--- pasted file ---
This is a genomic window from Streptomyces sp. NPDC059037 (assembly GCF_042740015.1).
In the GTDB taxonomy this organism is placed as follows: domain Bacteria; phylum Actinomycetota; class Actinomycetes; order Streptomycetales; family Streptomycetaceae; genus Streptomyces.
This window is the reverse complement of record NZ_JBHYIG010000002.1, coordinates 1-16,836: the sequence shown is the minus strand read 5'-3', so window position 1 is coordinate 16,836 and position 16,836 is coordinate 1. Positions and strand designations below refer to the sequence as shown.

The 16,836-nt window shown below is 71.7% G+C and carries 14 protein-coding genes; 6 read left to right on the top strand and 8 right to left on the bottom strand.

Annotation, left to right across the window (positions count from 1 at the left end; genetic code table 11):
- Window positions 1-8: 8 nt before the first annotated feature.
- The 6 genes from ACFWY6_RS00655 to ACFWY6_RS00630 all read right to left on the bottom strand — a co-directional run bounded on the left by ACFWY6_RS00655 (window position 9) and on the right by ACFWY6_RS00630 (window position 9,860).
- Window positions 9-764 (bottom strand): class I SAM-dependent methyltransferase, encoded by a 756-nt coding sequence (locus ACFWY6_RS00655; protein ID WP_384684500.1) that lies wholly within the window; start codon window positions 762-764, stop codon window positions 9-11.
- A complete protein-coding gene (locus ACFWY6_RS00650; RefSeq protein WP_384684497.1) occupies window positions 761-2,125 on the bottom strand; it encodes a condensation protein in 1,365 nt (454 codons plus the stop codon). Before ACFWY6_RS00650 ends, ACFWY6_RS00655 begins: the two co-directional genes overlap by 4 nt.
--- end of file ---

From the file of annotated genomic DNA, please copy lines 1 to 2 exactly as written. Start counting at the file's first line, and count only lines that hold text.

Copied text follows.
This is a genomic window from Streptomyces sp. NPDC059037 (assembly GCF_042740015.1).
In the GTDB taxonomy this organism is placed as follows: domain Bacteria; phylum Actinomycetota; class Actinomycetes; order Streptomycetales; family Streptomycetaceae; genus Streptomyces.